We designed a semester-long biomathematical modeling project that culminated in a professional-style class poster conference. We chose this approach over the traditional term paper because we wanted to increase the amount and sources of feedback each student received, provide students with opportunities to share their work with a wider audience, and foster the development of important communication skills. Students experienced the whole range of activities required to prepare for and attend a professional conference, including writing an abstract, preparing and presenting a poster, and answering questions from fellow scientists at the conference. We found it difficult to give consistent evaluations during the three hour poster session. We suggest multiple sessions, multiple evaluators, or collecting posters for final evaluation after the conference. Despite this difficulty, student evaluations of the conference indicated that it met our goals and was an excellent learning experience.
"Modeling Biological Systems" is a first semester
graduate course in North Carolina State University's Biomathematics
Program. The course is designed to teach students about the different
types of models biologists use, how to select the right type of
model for a given problem, and how to run, code, and analyze a
simple mechanistic model. It is meant to accommodate students
with a wide range of biological and mathematical backgrounds and
interests. A major part of the course is the final modeling project:
each student develops and presents a mechanistic model of a biological
In the past, students presented the results of their project in
a paper submitted to the instructor. We wanted to increase student
interaction and provide students with opportunities to learn from
one another and to share their work with a wider audience. We
ultimately designed a sequence of written and oral presentations
culminating in a professional-style poster conference at semester's
end. From all accounts, including an evaluation completed by
the students (Box 1), the conference was very successful and an
excellent learning experience.
Box 1. Poster Session Evaluation. |
The survey instrument asked students to react to each statement by circling a number from one (strongly disagree) through five (strongly agree). We also allowed for free-form comments at the bottom of the page.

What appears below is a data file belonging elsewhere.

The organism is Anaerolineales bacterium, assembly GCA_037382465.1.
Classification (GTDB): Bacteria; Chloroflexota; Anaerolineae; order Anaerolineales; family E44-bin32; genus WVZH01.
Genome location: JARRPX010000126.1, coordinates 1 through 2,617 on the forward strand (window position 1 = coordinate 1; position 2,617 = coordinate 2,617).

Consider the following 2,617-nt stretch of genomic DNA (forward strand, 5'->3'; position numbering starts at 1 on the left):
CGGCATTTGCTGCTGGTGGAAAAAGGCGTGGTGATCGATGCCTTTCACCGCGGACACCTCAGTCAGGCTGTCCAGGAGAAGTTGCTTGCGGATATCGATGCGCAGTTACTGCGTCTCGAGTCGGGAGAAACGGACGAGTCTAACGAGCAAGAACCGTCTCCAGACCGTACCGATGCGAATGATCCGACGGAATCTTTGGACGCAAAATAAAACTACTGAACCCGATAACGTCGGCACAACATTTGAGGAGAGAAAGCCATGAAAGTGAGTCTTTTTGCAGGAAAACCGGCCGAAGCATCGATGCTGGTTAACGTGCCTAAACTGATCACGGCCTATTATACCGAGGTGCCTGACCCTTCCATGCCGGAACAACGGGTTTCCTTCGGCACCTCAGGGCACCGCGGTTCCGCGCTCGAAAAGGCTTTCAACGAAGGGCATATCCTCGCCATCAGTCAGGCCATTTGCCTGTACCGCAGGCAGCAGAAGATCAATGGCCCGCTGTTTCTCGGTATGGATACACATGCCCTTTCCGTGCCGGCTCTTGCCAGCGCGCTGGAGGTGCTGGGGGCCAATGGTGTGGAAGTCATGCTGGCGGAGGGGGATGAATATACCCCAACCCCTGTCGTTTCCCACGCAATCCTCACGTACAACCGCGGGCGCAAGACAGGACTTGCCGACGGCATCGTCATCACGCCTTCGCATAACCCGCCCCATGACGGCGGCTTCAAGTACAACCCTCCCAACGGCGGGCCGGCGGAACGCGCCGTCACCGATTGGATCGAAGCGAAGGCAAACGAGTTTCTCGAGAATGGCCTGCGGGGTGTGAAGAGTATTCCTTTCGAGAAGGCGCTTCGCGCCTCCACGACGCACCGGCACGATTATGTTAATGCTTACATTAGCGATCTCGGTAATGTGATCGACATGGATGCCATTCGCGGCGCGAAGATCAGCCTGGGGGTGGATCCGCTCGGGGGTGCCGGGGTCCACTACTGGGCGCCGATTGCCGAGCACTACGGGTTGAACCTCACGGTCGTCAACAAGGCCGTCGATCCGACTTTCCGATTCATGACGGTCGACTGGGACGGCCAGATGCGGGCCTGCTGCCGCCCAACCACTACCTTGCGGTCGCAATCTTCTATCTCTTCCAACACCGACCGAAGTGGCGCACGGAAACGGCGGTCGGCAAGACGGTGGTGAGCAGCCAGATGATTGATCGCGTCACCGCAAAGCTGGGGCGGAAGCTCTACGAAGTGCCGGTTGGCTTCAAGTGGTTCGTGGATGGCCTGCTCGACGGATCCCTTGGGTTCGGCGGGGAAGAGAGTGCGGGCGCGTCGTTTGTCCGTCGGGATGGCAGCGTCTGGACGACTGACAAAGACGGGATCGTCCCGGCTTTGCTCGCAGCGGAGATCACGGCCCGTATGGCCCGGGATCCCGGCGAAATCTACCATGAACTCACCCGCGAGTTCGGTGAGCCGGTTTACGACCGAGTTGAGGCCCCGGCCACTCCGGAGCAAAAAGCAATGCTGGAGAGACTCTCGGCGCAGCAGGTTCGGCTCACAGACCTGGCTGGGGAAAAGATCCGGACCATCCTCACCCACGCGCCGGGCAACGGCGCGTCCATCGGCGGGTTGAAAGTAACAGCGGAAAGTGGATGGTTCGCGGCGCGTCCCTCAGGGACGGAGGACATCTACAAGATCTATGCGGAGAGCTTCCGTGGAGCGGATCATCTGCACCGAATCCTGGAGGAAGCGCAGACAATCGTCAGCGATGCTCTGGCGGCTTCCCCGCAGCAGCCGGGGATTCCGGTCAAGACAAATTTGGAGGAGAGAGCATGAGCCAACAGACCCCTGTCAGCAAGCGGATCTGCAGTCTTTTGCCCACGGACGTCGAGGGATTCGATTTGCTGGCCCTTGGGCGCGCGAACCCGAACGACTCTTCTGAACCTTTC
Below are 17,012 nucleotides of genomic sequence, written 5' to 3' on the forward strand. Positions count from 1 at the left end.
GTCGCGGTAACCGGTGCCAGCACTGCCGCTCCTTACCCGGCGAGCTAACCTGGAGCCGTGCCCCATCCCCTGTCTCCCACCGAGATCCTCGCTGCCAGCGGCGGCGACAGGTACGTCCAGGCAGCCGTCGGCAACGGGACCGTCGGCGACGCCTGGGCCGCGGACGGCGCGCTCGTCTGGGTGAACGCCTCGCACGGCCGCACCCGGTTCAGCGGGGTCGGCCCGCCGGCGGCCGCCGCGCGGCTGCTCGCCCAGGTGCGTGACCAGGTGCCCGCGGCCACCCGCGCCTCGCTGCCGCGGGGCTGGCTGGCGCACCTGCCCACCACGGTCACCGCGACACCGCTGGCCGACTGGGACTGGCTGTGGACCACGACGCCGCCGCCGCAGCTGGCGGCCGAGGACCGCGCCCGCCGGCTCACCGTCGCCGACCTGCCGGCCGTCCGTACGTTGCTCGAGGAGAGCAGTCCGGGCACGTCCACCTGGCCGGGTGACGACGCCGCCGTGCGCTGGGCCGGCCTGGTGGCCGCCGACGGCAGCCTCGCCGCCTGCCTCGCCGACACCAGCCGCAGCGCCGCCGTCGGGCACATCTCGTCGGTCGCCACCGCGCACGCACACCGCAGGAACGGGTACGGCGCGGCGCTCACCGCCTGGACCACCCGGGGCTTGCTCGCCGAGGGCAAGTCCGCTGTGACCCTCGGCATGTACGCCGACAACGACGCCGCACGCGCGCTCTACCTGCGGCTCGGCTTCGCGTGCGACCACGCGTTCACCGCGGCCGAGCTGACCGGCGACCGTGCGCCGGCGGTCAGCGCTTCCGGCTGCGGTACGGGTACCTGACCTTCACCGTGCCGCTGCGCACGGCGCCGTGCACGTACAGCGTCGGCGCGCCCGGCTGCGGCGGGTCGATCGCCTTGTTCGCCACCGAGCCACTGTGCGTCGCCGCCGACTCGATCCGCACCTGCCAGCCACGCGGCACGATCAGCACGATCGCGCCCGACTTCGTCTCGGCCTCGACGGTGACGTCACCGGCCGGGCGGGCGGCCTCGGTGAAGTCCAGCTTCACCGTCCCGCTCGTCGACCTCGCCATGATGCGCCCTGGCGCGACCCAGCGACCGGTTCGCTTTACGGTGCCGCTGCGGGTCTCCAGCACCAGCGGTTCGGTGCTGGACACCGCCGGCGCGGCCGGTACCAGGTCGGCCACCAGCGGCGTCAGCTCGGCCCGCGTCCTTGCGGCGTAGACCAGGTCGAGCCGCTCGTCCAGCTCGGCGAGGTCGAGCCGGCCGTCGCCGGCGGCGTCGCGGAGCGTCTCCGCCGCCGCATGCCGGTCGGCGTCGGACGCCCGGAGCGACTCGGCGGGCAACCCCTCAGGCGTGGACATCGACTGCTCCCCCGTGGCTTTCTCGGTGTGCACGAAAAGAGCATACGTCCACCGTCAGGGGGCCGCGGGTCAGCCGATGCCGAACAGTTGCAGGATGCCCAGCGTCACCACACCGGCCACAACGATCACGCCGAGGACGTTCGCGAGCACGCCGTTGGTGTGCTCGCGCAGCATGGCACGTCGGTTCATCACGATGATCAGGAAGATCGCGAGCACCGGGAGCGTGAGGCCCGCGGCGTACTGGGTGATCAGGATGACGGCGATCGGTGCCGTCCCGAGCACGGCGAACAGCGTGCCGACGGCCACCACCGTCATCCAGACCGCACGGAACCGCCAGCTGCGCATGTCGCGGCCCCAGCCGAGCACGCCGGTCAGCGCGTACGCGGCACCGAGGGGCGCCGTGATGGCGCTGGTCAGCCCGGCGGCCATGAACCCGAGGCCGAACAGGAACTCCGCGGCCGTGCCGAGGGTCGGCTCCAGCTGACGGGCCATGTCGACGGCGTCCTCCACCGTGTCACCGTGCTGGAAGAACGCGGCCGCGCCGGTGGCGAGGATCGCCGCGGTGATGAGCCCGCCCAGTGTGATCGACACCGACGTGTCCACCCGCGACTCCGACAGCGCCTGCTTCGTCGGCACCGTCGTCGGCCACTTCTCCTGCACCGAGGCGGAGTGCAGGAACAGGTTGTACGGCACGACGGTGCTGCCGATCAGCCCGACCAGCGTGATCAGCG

Benefits of a Class Poster Conference
Poster sessions first appeared in Europe as a response to lack
of time to present papers in the conventional oral manner. The
first poster session at a major meeting in the United States was
held during the Biochemistry / Biophysics 1974 meeting in Minneapolis
(Maugh 1974). Poster sessions are becoming larger and more common
at scientific meetings -- a trend that has continued unabated
through the past three decades. Despite this trend, few graduate
students receive instruction, guidance, or experience preparing
and presenting posters, perhaps explaining in part the large number
of ineffective posters presented at professional meetings.
A well-executed class poster conference fosters the development of
important professional communications skills (e.g., Baird 1991,
Farber and Penhale 1995, Moneyham et al. 1996). The sheer novelty of
creating a poster can also increase interest and motivation among the
students. An effective poster is designed around visual presentation and
uses a minimum of text (Box 2). A poster conference
forces students to articulate both the big picture and the details of their
projects. Because of space limitations, poster presenters must edit ruthlessly
and communicate their main points clearly and concisely -- they must address the
"So what?" question. Yet, in order to succeed, the presenter must also be well
prepared to discuss details in response to questions from a diverse set of viewers.
The poster conference, and the steps we designed leading up to it, greatly increased the amount and sources of feedback each student received. In addition to evaluation by the instructors, student presentations were evaluated by classmates and other students and faculty who attended the poster conference. On a completely pragmatic level, the poster approach significantly reduced our grading burden. Instead of spending hours reading lengthy papers we evaluated 17 posters during one intense three hour period.
The Trail to the Poster Conference
The sequence of events leading up to the conference was designed
to increase interaction and minimize procrastination (Box 3).
We treated the conference in a serious and professional manner
so that the students understood it was to be an important event.
We reserved a ballroom in the student union for an evening at the
end of the semester and announced the event widely. Students
experienced the whole range of activities required to prepare
for and attend a professional conference, from writing a cogent
abstract before final results are available to answering questions
from fellow scientists at the poster session.
As the conference approached we held a poster guidance laboratory and a poster critique session. During the poster guidance laboratory we discussed the qualities of effective poster presentations using examples of posters presented by the senior author. Poster evaluation criteria (Box 4) were discussed and posted on the class web site. We also displayed the materials required to construct a poster and provided tips to simplify the construction process. For the critique, we asked each student to hang a preliminary poster, without fancy mounting and graphics. We provided markers and encouraged students to mark up each other's work with constructive comments. The students who presented preliminary work at the critique benefited greatly from the feedback they received.